Eventually you realize that in a way the game is a massive exercise in futility.  You might think your decisions will have long, lasting impacts, but (spoiler, maybe?) I can tell you that there's only a few very important decisions that matter by the time the final credits roll.  People who you fought to save wind up dead days, hours, or even just moments after you save them.  Conversation cues appear, but are immediately taken away from you by something dramatic interrupting you because the world doesn't always wait for you to pick the right thing to say.

The game has also convinced me that in case of a zombie apocalypse, I'm a goner.  I don't have the ability to simply shut down my emotions when necessary, and the coldness you need to feel towards your fellow man would leave me an emotional wreck within a week.

That's right, I'm less equipped to face disaster on an emotional level than a pre-teen girl.
And they're Justin Bieber's target audience.
Finishing the game didn't feel like a victory, it felt like an obligation.  By starting this game, I made a promise to further Clementine's story and get her through the next chapter of her life.  It wasn't always fun, it wasn't always pleasant (point of order, it was almost NEVER pleasant), and there were times towards the end when I was making important decisions that I felt tears well in the corners of my eyes as people I had grown attached to through this experience were taken from me by a cold, unfeeling program code, but I got through it.  Maybe I'm different for having now played it.  Time will tell.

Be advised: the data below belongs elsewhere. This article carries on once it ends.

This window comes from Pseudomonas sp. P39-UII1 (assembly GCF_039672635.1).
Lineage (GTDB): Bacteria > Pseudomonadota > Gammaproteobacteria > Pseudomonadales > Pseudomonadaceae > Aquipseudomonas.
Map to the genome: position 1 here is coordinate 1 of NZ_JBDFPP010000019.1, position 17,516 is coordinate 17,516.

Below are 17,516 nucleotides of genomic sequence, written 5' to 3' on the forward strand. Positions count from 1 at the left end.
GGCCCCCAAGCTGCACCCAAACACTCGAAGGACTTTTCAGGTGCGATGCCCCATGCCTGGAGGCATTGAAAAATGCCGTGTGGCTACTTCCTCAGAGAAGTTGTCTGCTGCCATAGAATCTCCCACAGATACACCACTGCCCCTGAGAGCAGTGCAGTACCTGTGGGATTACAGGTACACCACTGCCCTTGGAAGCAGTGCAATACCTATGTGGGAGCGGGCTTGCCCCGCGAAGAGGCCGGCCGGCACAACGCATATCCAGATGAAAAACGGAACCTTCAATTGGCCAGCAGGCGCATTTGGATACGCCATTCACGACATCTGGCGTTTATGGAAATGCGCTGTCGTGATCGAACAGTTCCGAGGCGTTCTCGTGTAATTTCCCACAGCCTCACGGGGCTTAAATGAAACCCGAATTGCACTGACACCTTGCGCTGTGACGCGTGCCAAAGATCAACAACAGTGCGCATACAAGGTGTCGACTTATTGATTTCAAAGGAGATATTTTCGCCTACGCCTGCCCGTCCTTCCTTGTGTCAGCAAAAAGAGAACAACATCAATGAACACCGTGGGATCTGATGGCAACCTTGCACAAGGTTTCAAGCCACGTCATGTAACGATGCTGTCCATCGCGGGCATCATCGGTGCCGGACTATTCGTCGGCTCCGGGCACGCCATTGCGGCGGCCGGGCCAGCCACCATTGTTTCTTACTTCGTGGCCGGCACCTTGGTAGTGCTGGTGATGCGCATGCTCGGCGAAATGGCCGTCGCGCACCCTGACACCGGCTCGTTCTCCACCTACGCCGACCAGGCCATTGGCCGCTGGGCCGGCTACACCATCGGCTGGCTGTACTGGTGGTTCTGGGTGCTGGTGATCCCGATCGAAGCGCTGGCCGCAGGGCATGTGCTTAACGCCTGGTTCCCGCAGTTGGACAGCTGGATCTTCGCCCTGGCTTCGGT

All I can tell you is that there's a moment in the very first chapter that as intense and mentally draining as anything I've ever played in any video game.  Ever.  I had to put down my controller and take a few deep breaths as I played, and I may have been silently going "Nonononononononoooooo" a few times.  Oh, and it's a slow scene, no big combat or anything.

With an emotional impact just as heavy as the first game and a story that had me hugging my knees and silently pleading with the console to cut me a break and let me have one moment of success, I can almost guarantee that this will be on my "Best Of" list this year.